Posted by Andrea Nakayama
It’s been over twenty years since my husband Isamu died.
I can remember that morning like it was yesterday. An ending. A beginning. A point in time so clear and finite for each of us—unlike most triggers in our health histories.
One thing I learned, through Isamu’s illness and death, in working with my own autoimmune condition (Hashimoto’s), and through serving thousands of clients in the subsequent years, is that something critical is missing from the way we help the chronically ill in our current medical model.
That something that’s missing is you—the patient.
Functional Nutrition is patient-centered care.
All too often, treatments are based on study evidence—what worked for a small and specific group of people in a controlled setting. One dilemma with studies is that they are subject to a tremendous amount of translation that often gets overlooked in our desire to find validation of our beliefs and our wish for the cure-all.
You can think of this as confirmation-bias.
Media translations of these studies and evidence-based practices can often confuse our collective understanding of the “good” and the “bad”—particularly when it comes to diet and lifestyle modification—creating mass confusion.
The interpretation of studies is subject to several factors:
- the assessments of variability
- methodologies of measurement
- number of subjects
- timing of the study
- confounding variables
- not to mention researcher bias and more
And yet the biggest issue I have with implementing treatment protocols based on studies alone is that they completely disregard what I call personal evidence.
Personal evidence is key in patient-centered care.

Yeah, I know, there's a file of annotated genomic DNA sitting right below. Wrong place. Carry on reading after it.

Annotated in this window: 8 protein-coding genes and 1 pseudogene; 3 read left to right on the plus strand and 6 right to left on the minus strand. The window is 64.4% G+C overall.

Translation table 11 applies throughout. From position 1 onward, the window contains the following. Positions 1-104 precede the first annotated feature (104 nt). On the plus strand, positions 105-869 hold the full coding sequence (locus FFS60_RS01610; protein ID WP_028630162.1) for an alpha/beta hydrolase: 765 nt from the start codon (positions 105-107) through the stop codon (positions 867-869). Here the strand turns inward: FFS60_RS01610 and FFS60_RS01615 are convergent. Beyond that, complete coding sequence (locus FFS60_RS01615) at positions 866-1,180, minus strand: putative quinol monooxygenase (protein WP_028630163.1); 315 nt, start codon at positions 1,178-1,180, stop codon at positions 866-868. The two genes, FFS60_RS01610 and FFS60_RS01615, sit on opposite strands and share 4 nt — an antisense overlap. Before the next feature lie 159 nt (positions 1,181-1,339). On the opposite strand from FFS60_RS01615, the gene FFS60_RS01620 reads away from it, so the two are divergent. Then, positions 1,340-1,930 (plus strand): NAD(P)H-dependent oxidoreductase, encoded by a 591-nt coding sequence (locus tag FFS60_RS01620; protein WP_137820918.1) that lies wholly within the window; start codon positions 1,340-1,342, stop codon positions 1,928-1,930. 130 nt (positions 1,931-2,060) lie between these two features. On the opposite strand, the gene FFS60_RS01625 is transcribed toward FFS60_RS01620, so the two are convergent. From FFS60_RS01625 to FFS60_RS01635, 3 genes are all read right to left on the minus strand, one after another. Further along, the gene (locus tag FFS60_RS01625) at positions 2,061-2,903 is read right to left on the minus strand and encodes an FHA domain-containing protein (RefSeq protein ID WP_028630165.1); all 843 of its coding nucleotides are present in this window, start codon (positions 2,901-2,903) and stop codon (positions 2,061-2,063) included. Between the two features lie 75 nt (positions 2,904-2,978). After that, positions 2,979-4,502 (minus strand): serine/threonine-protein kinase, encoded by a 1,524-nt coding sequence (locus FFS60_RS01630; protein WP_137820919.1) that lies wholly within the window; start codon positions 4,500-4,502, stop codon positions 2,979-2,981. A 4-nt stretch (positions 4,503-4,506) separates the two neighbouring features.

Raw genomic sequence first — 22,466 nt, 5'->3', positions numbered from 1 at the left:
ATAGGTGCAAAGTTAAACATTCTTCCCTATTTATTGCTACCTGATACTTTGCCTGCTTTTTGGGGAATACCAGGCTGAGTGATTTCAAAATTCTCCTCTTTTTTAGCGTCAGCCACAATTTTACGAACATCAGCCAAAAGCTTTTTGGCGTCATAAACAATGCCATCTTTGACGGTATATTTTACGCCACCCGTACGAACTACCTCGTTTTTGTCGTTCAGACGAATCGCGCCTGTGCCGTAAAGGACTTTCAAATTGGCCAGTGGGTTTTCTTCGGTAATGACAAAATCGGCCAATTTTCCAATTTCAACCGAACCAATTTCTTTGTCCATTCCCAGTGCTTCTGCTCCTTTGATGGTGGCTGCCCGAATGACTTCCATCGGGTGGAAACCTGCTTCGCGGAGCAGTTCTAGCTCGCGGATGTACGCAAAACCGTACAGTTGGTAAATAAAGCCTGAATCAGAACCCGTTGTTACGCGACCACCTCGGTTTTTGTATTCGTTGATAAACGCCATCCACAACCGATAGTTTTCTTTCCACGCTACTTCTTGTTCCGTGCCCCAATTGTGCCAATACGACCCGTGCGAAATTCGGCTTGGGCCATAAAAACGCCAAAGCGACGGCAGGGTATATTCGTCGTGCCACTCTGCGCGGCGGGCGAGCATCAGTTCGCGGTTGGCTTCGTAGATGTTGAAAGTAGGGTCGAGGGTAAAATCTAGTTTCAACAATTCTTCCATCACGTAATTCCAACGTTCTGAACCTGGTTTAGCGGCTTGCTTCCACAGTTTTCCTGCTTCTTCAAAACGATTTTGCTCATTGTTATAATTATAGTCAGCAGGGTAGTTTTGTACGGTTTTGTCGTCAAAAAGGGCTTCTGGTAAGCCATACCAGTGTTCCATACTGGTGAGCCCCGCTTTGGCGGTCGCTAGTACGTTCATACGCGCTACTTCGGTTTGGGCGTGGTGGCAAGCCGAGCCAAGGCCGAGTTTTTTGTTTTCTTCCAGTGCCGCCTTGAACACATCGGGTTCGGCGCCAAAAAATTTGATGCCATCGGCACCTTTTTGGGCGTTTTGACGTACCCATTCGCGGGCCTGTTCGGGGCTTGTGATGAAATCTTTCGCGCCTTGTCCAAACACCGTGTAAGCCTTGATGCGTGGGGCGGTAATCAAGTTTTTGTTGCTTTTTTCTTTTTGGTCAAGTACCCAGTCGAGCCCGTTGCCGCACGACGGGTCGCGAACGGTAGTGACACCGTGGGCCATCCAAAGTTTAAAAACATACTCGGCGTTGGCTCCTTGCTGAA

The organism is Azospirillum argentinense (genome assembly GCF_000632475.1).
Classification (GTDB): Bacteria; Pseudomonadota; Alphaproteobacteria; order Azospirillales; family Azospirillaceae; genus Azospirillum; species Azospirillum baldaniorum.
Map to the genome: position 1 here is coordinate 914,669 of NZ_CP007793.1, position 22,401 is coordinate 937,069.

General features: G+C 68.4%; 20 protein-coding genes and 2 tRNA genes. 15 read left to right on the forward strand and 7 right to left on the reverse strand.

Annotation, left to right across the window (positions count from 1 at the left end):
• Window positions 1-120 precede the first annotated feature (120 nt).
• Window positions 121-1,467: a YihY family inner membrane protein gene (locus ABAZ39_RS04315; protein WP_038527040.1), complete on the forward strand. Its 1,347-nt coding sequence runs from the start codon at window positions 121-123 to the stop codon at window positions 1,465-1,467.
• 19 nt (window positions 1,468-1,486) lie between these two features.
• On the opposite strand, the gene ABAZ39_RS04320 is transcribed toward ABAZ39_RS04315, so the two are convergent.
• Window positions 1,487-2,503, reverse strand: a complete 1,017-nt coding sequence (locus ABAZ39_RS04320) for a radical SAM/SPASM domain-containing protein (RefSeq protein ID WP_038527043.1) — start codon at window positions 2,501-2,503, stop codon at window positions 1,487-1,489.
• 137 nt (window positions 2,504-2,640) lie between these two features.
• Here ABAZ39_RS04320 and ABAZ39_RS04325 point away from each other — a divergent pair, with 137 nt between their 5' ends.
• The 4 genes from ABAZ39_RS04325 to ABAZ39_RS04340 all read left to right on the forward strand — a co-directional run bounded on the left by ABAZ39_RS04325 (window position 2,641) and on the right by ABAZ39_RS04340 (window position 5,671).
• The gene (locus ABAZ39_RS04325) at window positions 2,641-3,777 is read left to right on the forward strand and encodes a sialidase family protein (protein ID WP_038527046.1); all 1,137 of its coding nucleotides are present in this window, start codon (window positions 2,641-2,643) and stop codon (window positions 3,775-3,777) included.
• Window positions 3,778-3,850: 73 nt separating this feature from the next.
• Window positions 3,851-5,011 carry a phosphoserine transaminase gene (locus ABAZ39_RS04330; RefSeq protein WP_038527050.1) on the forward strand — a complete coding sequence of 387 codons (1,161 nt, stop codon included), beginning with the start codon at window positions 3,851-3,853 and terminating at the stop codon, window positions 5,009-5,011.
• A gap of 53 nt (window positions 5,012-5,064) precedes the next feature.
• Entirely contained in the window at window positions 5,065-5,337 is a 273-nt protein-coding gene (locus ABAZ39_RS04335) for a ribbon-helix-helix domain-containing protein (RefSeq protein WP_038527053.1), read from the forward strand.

Personal evidence is what you’ve noticed, or what you and your health care team uncover about your unique body, history, and experiences in your healing journey to date.
Let’s consider an example:
A study might conclude that eggs are good for brain health and development because of their high concentration of the nutrient choline. Yet for someone who’s taken several rounds of antibiotics in their childhood (like many of us did), and developed an immune response to eggs as a result (as is true for me), eating eggs will not help, but instead hinder my brain health and nervous system— possibly contributing to systemic inflammation.
What studies show as protective can become destructive, in the wrong hands…or body.
No matter what the studies (or books) say, you have to do what works for your own body. Some of those action steps will fall into the collective ‘how to’ and others will be vastly different. Personal. Unique. Prescriptive only for your specific needs.
Personal evidence is the information from your life and your experience. It’s not about what worked for your neighbor, or your friend, or even your twin sister. It’s about your body, your needs, and what’s important to you.
Personal evidence brings bioindividuality out of the realm of theory and puts it into practice. Personal evidence is the key to patient-centered care.
And this brings me back to my husband, Isamu. You see, I advocated for the man I loved, and the work I do is still in response to that memory—a memory of the person I knew so well being treated like a diagnosis alone. Isamu was not a brain tumor. He was not a Glioblastoma Multiforme. He was Isamu. Seeing him put in the box and seen through the narrow lens of pathology was not OK for me. It’s not OK for the patients we see in the Functional Nutrition Alliance Clinic. And it’s not OK for you, or those you serve.
That’s why Functional Nutrition honors personal evidence. Because your unique experience matters. And because patient-centered care brings the patient, and all of their life experiences, back to the center of care.
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